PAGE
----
I don’t read a lot of nonfiction and what I do read is usually memoir, and I definitely don’t read books about science, war, or bombs, so I waited to read this one until the very last. Where Godless disappointed me, this one thrilled me. Bomb is written as a narrative of how the nuclear bomb was imagined, theorized, tested, and finally created. It also weaves in Russia’s attempts to steal the bomb using primary source quotes from American and Russian spies. It’s a real-life story of war and espionage. While I know what happens in the end–we make the bomb before he Germans and bomb Japan–I was still on the edge of my seat for the personal stories of the scientists who worked on the bomb…and those who leaked information to the Russians. The photos throughout were also a wonderful addition to the book. I want a separate category for books like this, but I feel like maybe this is one of a kind.

Overall I think the books I can see my 8th graders picking up and reading on their own are Homeless Bird and A Girl Named Disaster. Those are tied for me and I would be happy to move either on to the next round!

Have you read any of these books? What did you think?

A Year and a Half

My dear Alice,

This week was so very busy with Eddie and me starting school and getting Charlie ready to start next week. Cub scouts started up again for Eddie as did bowling for daddy. Things were so, so crazy. But I didn’t forget you. I didn’t forget your milestone this week.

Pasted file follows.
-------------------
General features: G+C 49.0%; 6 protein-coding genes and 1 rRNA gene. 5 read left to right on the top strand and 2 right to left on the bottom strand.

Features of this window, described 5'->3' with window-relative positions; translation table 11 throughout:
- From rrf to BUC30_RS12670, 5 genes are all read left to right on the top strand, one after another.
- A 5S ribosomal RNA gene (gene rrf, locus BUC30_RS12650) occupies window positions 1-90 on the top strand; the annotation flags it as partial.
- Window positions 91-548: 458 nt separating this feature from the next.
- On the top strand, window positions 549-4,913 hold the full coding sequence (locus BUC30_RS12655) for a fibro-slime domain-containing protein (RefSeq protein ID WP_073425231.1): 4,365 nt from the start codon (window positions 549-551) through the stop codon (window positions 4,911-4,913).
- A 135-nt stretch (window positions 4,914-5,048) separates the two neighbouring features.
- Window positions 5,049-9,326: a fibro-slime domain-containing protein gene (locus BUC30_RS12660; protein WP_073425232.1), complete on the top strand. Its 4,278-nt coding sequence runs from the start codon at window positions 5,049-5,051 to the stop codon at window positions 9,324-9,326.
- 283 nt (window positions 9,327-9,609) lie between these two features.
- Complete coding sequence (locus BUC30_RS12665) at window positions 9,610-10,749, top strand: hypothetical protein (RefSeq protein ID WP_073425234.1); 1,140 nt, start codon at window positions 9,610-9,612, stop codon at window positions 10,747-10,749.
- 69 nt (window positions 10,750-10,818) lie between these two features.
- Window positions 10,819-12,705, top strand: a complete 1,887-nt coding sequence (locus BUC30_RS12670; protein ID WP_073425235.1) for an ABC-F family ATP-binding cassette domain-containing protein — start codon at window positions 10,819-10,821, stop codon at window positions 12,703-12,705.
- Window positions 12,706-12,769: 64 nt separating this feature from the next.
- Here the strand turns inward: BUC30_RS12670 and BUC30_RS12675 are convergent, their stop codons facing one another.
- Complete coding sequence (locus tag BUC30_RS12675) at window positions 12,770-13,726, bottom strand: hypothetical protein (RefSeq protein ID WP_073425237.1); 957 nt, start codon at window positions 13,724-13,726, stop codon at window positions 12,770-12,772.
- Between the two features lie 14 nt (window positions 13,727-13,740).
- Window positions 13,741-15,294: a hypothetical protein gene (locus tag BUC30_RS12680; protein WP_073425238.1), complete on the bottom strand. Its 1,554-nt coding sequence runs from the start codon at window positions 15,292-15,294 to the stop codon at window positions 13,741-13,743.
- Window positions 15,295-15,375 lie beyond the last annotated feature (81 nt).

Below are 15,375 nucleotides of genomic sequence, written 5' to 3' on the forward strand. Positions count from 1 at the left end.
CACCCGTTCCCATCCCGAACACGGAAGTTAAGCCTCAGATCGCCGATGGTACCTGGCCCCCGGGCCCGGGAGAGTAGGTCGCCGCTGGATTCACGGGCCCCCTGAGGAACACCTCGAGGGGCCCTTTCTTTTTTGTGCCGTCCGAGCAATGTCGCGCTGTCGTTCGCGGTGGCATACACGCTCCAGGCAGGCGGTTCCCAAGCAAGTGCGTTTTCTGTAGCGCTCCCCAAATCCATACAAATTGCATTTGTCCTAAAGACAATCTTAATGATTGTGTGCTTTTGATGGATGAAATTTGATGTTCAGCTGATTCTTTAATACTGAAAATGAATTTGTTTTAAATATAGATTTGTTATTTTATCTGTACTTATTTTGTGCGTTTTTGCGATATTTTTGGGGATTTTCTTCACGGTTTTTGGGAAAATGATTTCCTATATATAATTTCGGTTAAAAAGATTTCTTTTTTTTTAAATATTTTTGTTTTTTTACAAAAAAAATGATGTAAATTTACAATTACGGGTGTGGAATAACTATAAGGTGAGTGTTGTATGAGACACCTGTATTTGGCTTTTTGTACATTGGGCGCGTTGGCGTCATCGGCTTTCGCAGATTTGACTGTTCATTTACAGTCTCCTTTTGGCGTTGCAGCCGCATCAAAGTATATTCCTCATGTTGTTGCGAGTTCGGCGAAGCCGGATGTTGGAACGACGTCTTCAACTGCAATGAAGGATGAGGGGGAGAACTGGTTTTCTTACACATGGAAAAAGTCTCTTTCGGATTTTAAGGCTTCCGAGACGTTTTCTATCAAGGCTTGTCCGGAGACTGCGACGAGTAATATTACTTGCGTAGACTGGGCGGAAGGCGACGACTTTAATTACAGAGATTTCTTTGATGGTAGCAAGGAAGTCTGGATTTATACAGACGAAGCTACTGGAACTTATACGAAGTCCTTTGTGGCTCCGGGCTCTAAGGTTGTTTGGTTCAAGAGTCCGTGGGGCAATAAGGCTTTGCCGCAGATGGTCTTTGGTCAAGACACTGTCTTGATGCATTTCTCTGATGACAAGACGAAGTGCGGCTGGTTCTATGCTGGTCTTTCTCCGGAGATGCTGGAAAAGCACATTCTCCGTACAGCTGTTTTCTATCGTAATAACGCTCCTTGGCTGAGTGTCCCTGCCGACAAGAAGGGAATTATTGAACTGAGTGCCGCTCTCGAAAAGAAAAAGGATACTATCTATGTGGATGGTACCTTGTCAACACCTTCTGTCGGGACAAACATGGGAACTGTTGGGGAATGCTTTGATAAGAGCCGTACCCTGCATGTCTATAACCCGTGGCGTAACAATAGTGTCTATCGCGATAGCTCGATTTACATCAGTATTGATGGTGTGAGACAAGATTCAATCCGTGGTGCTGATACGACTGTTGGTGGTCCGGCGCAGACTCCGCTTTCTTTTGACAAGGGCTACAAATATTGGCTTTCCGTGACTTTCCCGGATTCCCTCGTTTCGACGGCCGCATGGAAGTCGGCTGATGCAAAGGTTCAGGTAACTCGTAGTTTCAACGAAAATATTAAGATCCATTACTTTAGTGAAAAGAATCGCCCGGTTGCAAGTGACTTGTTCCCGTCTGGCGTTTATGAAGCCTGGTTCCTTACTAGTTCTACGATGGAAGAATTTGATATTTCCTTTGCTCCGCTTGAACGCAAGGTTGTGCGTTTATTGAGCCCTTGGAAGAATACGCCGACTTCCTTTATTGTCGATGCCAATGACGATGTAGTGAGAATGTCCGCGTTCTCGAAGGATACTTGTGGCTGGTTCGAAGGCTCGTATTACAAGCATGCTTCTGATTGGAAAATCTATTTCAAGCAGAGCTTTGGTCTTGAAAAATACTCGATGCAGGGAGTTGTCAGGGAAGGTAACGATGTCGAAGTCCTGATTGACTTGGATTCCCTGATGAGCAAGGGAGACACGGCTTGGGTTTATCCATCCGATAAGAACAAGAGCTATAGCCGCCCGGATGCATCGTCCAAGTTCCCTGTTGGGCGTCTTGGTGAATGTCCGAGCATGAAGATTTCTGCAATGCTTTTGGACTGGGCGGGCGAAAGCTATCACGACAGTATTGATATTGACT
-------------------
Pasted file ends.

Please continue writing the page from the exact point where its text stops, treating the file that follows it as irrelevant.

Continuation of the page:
Tuesday you turned 18 months.  A year and a half. More toddler than baby now.

You are the absolute sunshine of my soul, my love. Your personality is really starting to develop while you find your place in this crazy family of ours. You are SO expressive! Both your laugh and your cry are LOUD, but you can also do the cutest little soft whispery voice.

You are a lady of few words, but can say “Mama,” “Dada,” “please” (peez), “thank you” (thack uuuu), “shoes,” “juice” (which sounds exactly like”shoes” but we know what you want because you are standing next to the fridge when you say it), “no,” “yes,” “uh uh” (for no), and “bop” (for your pacifier).

You shrug your shoulders if we ask you a question, which is especially funny because you do it even when you know the answer. You put your hands out when you want something. For instance if you see I have my phone you will put your little hands together. Sometimes you will even add “pees” and tilt your head to the side because you know I am weak for your cuteness.

You love baths, but hate water in your eyes. You love the beach, but hate the sand. You love to be outside, but do not enjoy grass in your toes.

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You love to be busy and helpful. When daddy makes a meal, you want your apron on too! When we pick up toys, you are quick to help. When I wipe you up after a meal, you want to wipe too. You put your dirty clothes in your basket every night, throw things away that you find on the floor (usually crumbs and bits of things your brothers have left behind), and you bring people their shoes. You know where things go and do not like then to be out of order. Just like your Mama.

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When your brothers were little (and even now to some degree, especially Charlie), they shadowed daddy all the time. Wanting to help fix things and wear a hat. Charlie still helps daddy mow the lawn and put things together. But you are my little shadow. Watching how you comb your hair, or play with the old makeup brush I gave you, or even wear my slippers around the house is like holding up a mirror to myself.